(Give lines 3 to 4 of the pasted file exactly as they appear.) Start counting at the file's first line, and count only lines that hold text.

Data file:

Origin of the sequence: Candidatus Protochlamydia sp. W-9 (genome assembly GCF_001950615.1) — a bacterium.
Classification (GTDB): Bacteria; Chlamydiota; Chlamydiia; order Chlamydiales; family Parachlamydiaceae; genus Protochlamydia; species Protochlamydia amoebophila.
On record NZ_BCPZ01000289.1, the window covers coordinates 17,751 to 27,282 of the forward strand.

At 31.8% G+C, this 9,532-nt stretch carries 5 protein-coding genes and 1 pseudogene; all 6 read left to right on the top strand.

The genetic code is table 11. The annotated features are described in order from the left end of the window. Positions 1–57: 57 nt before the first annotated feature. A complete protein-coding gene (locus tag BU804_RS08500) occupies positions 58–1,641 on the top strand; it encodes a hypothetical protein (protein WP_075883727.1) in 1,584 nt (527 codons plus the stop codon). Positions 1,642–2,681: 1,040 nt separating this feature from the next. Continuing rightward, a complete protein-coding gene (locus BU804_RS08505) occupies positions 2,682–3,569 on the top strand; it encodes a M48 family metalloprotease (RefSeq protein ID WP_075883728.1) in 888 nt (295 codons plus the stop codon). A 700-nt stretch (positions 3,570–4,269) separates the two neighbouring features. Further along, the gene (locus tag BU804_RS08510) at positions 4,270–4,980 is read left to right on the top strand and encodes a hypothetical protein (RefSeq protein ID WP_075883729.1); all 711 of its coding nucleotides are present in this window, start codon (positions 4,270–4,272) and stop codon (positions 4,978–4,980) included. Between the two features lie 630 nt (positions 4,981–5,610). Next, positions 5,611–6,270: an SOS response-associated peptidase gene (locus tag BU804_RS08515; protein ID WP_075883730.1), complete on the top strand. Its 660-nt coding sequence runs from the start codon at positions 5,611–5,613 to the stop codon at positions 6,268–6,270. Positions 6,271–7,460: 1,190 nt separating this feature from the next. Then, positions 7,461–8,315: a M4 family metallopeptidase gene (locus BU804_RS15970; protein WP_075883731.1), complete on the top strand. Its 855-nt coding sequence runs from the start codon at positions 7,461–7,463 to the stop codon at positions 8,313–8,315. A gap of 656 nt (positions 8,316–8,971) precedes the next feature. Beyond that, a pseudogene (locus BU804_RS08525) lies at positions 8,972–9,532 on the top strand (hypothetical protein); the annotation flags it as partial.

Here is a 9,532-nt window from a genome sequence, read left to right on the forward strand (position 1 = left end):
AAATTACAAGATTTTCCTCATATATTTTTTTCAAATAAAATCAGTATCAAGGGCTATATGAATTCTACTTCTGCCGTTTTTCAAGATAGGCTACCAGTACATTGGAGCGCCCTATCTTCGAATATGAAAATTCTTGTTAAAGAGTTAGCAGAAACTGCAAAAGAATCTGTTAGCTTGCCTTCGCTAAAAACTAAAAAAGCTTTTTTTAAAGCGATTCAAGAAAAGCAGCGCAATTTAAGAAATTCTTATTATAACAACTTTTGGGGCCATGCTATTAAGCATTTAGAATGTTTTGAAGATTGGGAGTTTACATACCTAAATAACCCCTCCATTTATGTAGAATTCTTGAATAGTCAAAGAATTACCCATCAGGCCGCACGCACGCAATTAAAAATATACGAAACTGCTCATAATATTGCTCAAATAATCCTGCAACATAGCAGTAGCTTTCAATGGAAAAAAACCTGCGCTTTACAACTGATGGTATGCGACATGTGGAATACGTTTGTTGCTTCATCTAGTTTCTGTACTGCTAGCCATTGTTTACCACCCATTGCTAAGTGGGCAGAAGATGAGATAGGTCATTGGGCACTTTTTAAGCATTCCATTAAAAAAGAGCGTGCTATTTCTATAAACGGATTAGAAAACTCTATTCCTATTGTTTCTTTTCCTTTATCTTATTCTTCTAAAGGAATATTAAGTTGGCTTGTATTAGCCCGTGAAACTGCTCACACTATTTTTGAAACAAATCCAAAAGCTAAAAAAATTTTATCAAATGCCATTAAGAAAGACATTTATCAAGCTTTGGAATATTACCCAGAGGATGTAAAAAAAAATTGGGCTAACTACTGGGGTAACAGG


On record NZ_BCPZ01000289.1, the window covers coordinates 17,751 to 27,282 of the forward strand.

At 31.8% G+C, this 9,532-nt stretch carries 5 protein-coding genes and 1 pseudogene; all 6 read left to right on the top strand.